Appeal from a judgment of the Superior Court of Los Angeles County.
The contract was performed on the part of the railroad company; and the argument that specific performance could not be enforced because the company could not be compelled to build the road, and that in the absence of mutuality the contract was void, does not apply where the contract has been performed. (Civ. Code, sec. 3386; 1 Story's Eq. Jur., sec. 736 b; Vassault v. Edwards , 43 Cal. 465.)
Dooner & Burdett, for Appellants.
O'Melveny & Henning, for Respondent.
Contracts for building railroads as clearly involve the exercise of skill, judgment, and personal responsibility as do those to conduct. Neither of such contracts can be specifically enforced. (Ross v. U. P. R. R. Co ., 1 Woolw. 30-48; Texas & P. R'y Co. v. City of Marshall , 136 U.S. 393; 1 Story's Eq. Jur., 12th ed., sec. 778 a; Fallon v. R. R. Co ., 1 Dill. 121.) Neither party to an obligation can be compelled specifically to perform it, unless the other party thereto has performed, or is compellable specifically to perform, everything to which the former is entitled under the same obligation, either completely or nearly so, together with full compensation for any want of entire performance. (Civ. Code, sec. 3386.) In order that specific performance of a contract may be compelled, the remedy, as well as the obligation, must be mutual, and equity will not enforce specifically a contract for personal services, but will leave the parties to their remedy at law. (Sturgis v. Galindo , 59 Cal. 31; 43 Am. Rep. 239; Cooper v. Pena , 21 Cal. 410 et seq.; Fry on Specific Performance, sec. 286; Vassault v. Edwards , 43 Cal. 464, 465.) The complaint does not contain the necessary facts for an action at law. No damage is alleged or claimed. (Code Civ. Proc., sec. 426, subd. 3; Pomeroy on Remedies, sec. 84.)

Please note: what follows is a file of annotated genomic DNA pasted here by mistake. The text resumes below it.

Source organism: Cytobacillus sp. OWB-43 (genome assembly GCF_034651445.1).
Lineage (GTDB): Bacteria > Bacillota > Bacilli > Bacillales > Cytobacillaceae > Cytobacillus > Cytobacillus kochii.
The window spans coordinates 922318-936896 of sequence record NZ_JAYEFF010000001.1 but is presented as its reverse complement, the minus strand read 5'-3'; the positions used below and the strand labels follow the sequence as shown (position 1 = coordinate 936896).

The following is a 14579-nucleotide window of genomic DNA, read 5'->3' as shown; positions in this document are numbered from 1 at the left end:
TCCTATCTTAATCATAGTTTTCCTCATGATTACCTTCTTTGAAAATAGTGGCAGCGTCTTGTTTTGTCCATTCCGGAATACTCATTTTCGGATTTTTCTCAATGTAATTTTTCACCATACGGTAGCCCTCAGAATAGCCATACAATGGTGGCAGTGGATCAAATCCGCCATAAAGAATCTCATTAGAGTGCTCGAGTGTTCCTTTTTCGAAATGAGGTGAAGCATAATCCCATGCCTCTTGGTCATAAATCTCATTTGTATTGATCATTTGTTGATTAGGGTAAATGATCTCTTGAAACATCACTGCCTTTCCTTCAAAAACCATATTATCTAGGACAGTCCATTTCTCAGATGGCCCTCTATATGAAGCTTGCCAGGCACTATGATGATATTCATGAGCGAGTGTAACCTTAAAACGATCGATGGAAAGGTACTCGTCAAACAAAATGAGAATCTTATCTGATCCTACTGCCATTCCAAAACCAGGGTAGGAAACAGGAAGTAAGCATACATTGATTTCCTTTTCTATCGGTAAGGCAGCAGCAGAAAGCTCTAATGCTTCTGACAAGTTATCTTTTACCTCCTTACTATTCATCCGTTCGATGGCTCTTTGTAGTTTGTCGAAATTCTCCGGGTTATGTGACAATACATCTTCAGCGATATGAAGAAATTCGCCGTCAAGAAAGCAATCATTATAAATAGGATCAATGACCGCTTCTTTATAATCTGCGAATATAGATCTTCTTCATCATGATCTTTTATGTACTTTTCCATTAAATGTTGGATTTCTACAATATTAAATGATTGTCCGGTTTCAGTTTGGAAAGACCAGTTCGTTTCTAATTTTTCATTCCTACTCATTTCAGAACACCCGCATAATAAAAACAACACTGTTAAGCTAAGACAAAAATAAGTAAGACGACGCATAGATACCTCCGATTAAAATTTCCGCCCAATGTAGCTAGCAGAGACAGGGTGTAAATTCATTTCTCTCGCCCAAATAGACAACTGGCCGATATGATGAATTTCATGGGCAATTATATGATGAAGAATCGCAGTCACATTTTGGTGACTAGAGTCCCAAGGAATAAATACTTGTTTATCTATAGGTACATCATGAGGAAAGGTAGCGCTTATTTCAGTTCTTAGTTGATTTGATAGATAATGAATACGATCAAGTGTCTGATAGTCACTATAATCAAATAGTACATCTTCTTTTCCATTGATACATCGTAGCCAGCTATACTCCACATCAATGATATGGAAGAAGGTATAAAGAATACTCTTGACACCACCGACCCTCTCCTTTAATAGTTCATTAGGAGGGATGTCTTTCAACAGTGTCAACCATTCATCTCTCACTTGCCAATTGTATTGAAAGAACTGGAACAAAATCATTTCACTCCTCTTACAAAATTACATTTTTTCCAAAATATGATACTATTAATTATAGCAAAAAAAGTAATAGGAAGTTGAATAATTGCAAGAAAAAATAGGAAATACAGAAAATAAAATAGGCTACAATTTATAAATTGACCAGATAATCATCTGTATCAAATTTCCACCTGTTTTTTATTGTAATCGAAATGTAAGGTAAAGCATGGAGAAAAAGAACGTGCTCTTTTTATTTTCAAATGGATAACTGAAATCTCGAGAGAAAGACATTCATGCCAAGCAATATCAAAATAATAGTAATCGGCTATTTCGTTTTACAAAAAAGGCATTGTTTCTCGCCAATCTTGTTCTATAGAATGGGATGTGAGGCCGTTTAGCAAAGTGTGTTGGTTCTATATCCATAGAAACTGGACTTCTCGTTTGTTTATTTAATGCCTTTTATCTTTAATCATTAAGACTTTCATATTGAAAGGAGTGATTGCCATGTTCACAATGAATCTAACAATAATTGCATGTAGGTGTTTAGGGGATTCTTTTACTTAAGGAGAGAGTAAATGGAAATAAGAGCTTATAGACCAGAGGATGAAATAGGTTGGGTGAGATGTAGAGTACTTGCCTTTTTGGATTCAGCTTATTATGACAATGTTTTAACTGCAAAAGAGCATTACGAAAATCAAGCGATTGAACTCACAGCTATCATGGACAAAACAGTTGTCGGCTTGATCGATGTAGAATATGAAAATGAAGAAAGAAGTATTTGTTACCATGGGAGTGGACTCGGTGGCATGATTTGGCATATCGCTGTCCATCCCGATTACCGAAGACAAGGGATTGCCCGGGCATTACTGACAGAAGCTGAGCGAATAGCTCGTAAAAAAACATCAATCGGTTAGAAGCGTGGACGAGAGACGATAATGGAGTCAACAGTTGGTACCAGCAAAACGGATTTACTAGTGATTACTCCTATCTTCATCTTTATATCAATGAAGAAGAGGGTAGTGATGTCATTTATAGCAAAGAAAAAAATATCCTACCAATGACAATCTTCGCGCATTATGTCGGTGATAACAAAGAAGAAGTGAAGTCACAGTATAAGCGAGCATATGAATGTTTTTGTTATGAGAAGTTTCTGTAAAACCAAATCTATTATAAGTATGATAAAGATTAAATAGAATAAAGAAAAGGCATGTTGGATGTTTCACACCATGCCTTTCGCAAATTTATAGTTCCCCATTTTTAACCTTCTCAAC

JUDGES: Temple, C. Vanclief, C., and Belcher, C., concurred.
Plaintiffs appeal from a judgment against them on demurrer to their complaint. It is their second appeal, the former (85 Cal. 58) being from a similar judgment. The complaint was amended so as to avoid the defect then pointed out, and is now questioned upon other grounds.
The action is to enforce specific performance of an agreement between James McLoughlin, as party of the second part, and a number of persons who apparently owned, severally, various tracts of land in Los Angeles or the vicinity. Some of them agree to convey to him certain lands, and to give him the right of way for a street-railroad, in consideration of which he agrees to extend and operate his steam-dummy railroad through and by their lands on a route designated.
The party of the second part further stipulated "that the road shall be well and substantially built, and operated by steam-dummy motive power for a period of not less than ten years, and shall have a carrying capacity and speed equal to all the requirements of the said section and the business thereof." He further agreed that the fares should not exceed certain specified rates, "and that the rate so established shall not be raised for a period of ten years."